I dismissed many “red flags,” because I didn’t understand what they were about. One example was (as the older generation would have called it) being “too familiar”–a total stranger would act like he/she was your dearest best friend, your confidante. Second, total strangers pushing the attitude that they know more about you and about your life than you yourself know. Third, the attitude that they and only they know ‘the truth’–everyone else and everything else is ‘wrong.’

Each began with a different approach. Individual #1 took the approach that he was an expert on everything related to drugs. Individual #2 basically rewrote the English language to suit her agenda–which is a common thing in 12-Step programs. Individual #3 claimed virtually everything about me were signs and symptoms of repressed trauma. None of these individuals were professionals in any capacity. All I could figure was they ‘read a book’ or ‘saw something on the Internet,’ as much was aligned with what memory experts said decades ago: the ability to create false memories, and to plant seeds of doubt, are almost limitless. Between the three of them, they attempted to get me to believe virtually everybody in my childhood had ‘sexually abused’ me. Individual #1–the first I actually met in person–demanded I give him all my family photographs; he tossed them in a wastebasket, set fire to them, and smugly remarked “You’ve gotta mark ’em all as Perpetrators.”

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Artwork: Chloe Cushman for The Guardian

Another red flag that bears noting: while Marie and most others focused on their programs, the present, and looking toward the future, these three were much different. Their entire focus was on “The Past” and “Abuse.” And yet another red flag: looking for any ‘crack in the armor’ that they could exploit as ‘proof’ that their assessments were correct.

Hopefully it won’t sound too ludicrous taking it all out of context, but some examples:
One, upon learning I’d had a minor medical problem as a small child that required prescription medication, assessed: “Your parents lied to you! They were drugging you so they could Abuse you!”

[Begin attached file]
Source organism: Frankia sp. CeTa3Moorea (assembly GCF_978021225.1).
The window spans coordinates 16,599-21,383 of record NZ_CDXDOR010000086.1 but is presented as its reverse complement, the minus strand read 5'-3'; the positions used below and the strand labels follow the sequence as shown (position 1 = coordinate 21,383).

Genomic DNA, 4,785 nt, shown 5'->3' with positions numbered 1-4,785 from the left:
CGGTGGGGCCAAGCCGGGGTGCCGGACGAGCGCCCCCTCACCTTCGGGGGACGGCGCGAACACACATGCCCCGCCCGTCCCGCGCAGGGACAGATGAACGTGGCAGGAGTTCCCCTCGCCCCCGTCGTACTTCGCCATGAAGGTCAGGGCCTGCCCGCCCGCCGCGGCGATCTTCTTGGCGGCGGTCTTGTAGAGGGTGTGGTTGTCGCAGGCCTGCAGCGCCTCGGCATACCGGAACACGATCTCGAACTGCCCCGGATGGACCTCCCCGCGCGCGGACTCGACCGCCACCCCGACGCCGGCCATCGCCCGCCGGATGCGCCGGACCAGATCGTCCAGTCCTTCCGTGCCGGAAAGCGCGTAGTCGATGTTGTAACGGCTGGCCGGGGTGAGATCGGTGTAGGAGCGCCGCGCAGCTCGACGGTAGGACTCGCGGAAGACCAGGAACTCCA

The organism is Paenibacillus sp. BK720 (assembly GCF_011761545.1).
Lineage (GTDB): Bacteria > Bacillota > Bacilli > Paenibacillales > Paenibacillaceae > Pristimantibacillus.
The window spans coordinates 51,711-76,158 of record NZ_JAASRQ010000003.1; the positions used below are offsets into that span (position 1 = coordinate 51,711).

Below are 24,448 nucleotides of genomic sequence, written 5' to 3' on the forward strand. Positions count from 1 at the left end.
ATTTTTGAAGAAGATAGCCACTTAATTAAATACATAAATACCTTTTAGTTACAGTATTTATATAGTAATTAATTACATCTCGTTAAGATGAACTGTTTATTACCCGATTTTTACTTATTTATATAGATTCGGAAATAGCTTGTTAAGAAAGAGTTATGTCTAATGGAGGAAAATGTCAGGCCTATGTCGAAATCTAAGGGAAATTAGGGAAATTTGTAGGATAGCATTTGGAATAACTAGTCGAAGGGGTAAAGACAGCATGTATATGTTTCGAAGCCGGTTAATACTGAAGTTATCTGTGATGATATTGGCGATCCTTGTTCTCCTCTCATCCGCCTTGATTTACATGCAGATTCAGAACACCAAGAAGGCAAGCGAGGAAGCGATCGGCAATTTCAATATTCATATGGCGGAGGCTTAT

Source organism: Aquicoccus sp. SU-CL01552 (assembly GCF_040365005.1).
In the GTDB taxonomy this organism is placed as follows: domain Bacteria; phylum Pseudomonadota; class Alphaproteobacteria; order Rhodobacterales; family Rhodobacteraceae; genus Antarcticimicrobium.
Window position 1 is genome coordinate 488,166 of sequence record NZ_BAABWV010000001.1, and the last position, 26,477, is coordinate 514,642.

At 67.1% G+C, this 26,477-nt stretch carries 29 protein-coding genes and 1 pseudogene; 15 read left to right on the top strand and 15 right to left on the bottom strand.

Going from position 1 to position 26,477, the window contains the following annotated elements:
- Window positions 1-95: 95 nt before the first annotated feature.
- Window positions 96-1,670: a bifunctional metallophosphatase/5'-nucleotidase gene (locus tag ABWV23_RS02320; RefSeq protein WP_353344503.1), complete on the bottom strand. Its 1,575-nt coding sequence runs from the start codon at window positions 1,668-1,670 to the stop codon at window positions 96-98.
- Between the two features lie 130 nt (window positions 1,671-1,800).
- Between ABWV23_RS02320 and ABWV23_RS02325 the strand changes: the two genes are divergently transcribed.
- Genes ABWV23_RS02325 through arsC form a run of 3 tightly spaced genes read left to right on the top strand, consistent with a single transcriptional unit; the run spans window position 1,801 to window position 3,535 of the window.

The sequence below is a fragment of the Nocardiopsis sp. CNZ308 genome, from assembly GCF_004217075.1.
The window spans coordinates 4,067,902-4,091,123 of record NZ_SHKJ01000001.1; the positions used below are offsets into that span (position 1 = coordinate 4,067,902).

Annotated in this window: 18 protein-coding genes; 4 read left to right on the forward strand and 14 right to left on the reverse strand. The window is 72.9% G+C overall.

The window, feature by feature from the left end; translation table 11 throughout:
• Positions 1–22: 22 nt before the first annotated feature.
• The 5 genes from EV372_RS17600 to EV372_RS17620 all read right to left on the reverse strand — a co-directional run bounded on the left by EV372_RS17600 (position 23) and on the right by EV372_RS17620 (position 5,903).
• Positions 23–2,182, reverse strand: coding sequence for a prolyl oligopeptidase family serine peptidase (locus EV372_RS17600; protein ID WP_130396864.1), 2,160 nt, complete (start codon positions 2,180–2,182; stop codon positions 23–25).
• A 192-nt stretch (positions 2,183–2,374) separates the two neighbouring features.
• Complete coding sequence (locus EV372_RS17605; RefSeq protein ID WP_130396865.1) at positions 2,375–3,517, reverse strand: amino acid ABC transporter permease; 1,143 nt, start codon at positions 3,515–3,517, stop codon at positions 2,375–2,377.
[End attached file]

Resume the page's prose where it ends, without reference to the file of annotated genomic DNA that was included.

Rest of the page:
Noticing I’d run outside to see what the commotion was when police cars arrived at a neighbor’s house: “What is it from Your Past that caused you to Fear the police?” Individual pressed me to search my early childhood to see if I’d known any police officers that may have sexually abused me.

Upon learning I’d never gotten along with my mother, another individual dismissed the fact that it was nothing more than personality conflicts, and claimed I was an incest survivor and had post-traumatic stress disorder because of it. This individual said anything you dislike is sexual abuse, and must be called ‘rape.’

In one instance, I had a minor cold; when this did not require a visit to a doctor, this individual asked, “What is it from Your Past that’s caused you to Fear doctors?” This individual pressed me to think about the doctors I knew in my childhood, and asked if either of my parents were in the profession.

Vertigo attacks from an inner-ear infection; migraines from hypoglycemia; and my habit of watching where I’m going when barefoot so I don’t step on sharp objects were pounced on as proof that I had ‘traumas in the past that I just don’t remember.’ Also, a person does not have personal preferences, likes or dislikes, or objections to anything–they’re all proof of sexual abuse.
Similar to the tactics used when the so-called recovered memory movement was in full swing, I was pressured to consider every thought and dream as a ‘memory,’ any ache or pain to be a ‘body memory,’ etc.

The only incident that actually did occur was blown way out of proportion: when I was four years old, a neighbor of indeterminate adult age exposed himself, and then told me a ‘scare story’ so I wouldn’t tell my parents or brothers what he’d done. The incident was confusing, but it was not ‘traumatic.’ However, one of these members claimed it was a matter of “delayed stress,” that I “only had a cap on it,” and at some point without warning my mind would blow apart. Note I was told this asinine nonsense more than forty years after the incident.

The reason I was vulnerable to this nonsense: I’d never heard of this crap before. For years I knew something was fishy, but didn’t know what to make of it. My first breakthrough came when I met a 12-Step member who was pointing at nearly everyone she’d ever known and accusing them of sexually abusing her. I knew for a fact some of the people she was accusing hadn’t even been in her life when she was growing up.

The second breakthrough: I did some research, and found the ‘drug’ I was told my parents had given me wasn’t even available in the United States when I was a young child. In addition, while the member went by my description of the medication (size, shape, color), the two drugs bore no resemblance to each other.

Fortunately, these breakthroughs occurred before individual #3 intruded into my life against my objections, tried to “convince” me that I was “insane” because of my “past,” and destroyed my reputation and my life because I didn’t fall for it.